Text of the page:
Special Issue "Qualitative and Quantitative Changes in Plant Metabolite Contents"
Deadline for manuscript submissions: 30 November 2023 | Viewed by 9836
Interests: enzymatic and non-enzymatic antioxidant components; defense mechanisms; primary metabolites ; secondary metabolites ; qualitative and quantitative changes in the content of metabolites
Interests: biochemistry of fruits; plant secondary metabolites; the role of polyphenols in oxidative stress; HPLC techniques; nonenzymatic reactions; the role of polyphenols in oxidative stress protection; the role of sugars in oxidative defense and/or pro-oxidation; free-radical-mediated reactions; phenolic metabolism; the apoplast and cell wall as model systems for the investigation of redox processes
Plants naturally produce various substances of different chemical nature, which represent the products of primary and secondary plant metabolism. Primary metabolites such as carbohydrates, amino acids, fatty acids, and organic acids are required for processes of plant growth and development. Products obtained from primary metabolites and produced by biosynthetic modifications into more complex structural composition are considered secondary metabolites; these include flavonoids, carotenoids, sterols, phenolic acids, alkaloids, and glucosinolates. They are responsible for the color of fruits, protection against herbivores and microorganisms, and the attraction of pollinators and seed-dispersing animals, and act as signal molecules in stress conditions.
The biological functions of many metabolites are still widely unrecognized in plants due to their frequently low concentrations, so emerging challenges in plant biology primarily include the selection of appropriate methods for the extraction of compounds of interest and their subsequent quantification. Recently, the application of advanced analytical methods such as chromatography, mass spectrometry, infrared spectrometry, nuclear magnetic resonance, etc. has enabled quantitative and qualitative research in metabolomics. Even so, knowledge regarding a huge number of plant metabolites is still obscure, and their functions remain unknown. Therefore, this Special Issue focuses on the qualitative and quantitative evaluation of different classes of metabolites with broad activities in plant tissues. We welcome both review and original research articles.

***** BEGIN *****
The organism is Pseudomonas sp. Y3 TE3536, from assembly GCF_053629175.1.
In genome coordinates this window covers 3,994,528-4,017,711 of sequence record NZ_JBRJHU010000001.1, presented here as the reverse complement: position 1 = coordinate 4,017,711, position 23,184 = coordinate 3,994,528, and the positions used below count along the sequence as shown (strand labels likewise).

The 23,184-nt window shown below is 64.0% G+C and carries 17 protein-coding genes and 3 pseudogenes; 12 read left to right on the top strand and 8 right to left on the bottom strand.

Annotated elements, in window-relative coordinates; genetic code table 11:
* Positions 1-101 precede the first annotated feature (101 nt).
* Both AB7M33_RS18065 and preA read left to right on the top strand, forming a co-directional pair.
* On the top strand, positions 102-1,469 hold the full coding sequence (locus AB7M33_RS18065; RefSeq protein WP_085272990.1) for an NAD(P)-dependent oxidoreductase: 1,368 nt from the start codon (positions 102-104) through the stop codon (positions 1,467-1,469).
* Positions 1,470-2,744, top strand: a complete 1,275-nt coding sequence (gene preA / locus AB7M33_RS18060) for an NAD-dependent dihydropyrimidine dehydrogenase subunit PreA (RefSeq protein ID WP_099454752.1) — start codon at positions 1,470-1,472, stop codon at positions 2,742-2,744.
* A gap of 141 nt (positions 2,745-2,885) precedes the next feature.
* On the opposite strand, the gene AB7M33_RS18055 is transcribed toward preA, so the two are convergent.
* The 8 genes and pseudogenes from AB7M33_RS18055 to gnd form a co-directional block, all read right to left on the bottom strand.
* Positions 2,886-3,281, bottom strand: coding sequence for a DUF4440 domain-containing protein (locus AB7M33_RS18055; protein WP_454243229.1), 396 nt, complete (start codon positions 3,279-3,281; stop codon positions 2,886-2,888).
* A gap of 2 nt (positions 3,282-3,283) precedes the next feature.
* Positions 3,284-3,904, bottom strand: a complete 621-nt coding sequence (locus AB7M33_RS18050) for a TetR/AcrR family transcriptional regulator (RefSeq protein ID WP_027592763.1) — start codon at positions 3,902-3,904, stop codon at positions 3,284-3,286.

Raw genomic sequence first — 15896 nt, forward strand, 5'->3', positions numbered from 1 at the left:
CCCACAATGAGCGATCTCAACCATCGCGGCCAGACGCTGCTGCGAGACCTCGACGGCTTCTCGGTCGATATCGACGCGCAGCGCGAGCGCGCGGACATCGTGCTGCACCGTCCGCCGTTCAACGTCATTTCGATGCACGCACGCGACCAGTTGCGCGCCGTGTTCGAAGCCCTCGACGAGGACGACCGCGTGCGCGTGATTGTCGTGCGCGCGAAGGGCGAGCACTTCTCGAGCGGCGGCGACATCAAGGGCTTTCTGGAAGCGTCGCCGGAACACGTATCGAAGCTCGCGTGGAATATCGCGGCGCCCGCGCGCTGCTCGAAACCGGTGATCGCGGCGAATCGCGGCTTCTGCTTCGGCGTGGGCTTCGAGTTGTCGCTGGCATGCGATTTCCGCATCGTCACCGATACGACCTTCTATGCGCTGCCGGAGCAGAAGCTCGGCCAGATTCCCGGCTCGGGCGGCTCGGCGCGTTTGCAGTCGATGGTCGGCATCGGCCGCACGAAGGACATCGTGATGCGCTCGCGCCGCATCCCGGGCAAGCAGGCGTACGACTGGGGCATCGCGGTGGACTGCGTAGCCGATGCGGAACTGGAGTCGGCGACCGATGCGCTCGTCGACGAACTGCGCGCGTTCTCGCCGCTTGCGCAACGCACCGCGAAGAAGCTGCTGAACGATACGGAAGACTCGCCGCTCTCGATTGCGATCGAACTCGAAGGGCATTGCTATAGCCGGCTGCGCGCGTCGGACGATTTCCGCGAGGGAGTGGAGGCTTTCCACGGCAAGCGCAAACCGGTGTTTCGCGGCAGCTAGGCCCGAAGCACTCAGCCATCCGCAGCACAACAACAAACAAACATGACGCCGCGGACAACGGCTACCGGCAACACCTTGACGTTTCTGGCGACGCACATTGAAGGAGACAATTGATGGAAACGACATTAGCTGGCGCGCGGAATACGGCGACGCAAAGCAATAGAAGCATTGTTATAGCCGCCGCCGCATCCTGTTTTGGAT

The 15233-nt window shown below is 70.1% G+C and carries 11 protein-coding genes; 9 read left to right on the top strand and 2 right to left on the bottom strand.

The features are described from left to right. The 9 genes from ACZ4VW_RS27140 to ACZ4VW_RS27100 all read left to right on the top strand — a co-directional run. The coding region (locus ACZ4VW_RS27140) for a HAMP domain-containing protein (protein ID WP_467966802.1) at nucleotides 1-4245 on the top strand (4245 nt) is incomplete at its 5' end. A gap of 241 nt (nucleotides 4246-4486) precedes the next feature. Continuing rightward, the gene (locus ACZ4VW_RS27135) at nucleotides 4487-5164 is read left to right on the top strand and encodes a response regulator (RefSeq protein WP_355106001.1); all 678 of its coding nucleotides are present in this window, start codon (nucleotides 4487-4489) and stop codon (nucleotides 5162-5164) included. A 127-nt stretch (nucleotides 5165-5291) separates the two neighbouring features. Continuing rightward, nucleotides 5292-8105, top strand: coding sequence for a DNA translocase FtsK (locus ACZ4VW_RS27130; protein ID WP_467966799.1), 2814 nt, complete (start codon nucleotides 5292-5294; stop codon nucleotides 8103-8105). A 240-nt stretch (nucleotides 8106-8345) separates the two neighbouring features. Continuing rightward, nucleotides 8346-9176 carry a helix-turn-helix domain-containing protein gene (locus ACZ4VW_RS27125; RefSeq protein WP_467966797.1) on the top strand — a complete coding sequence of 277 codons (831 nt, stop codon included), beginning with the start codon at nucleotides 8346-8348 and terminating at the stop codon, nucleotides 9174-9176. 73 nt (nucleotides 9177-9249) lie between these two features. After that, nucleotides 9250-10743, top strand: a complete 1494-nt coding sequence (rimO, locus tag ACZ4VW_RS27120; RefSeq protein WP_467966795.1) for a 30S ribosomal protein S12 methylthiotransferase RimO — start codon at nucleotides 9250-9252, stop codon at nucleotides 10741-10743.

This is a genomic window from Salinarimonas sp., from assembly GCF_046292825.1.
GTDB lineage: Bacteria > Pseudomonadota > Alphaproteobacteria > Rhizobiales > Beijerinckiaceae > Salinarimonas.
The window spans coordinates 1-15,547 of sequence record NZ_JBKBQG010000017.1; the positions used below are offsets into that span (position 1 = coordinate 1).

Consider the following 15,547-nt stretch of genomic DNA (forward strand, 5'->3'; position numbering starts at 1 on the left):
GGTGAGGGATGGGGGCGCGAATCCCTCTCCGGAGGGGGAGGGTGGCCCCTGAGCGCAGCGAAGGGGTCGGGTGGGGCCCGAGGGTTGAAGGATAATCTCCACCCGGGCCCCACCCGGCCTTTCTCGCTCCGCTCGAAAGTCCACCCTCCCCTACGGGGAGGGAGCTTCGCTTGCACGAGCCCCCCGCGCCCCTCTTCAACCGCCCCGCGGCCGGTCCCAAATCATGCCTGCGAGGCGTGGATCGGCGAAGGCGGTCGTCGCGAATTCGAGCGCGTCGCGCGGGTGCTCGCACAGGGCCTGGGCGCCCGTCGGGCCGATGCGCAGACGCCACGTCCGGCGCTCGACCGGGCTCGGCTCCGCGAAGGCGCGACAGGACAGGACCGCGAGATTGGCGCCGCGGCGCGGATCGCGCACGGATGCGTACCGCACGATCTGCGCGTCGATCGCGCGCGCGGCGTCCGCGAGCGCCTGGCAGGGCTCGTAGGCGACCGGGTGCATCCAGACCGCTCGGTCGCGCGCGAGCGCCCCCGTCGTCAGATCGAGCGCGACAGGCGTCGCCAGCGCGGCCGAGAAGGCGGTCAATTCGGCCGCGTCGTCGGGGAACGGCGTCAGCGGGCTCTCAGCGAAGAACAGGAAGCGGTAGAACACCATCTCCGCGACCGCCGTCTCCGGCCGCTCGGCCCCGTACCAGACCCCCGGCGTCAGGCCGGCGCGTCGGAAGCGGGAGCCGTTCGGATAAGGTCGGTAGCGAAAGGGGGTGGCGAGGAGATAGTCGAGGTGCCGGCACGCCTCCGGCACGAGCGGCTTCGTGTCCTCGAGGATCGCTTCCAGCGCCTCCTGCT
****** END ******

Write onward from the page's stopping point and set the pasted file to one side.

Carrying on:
Dr. Jelena Dragišić Maksimović
Dr. Vuk Maksimović
Manuscript Submission Information
Manuscripts should be submitted online at www.mdpi.com by registering and logging in to this website. Once you are registered, click here to go to the submission form. Manuscripts can be submitted until the deadline. All submissions that pass pre-check are peer-reviewed. Accepted papers will be published continuously in the journal (as soon as accepted) and will be listed together on the special issue website. Research articles, review articles as well as short communications are invited. For planned papers, a title and short abstract (about 100 words) can be sent to the Editorial Office for announcement on this website.
Submitted manuscripts should not have been published previously, nor be under consideration for publication elsewhere (except conference proceedings papers). All manuscripts are thoroughly refereed through a single-blind peer-review process. A guide for authors and other relevant information for submission of manuscripts is available on the Instructions for Authors page. Plants is an international peer-reviewed open access semimonthly journal published by MDPI.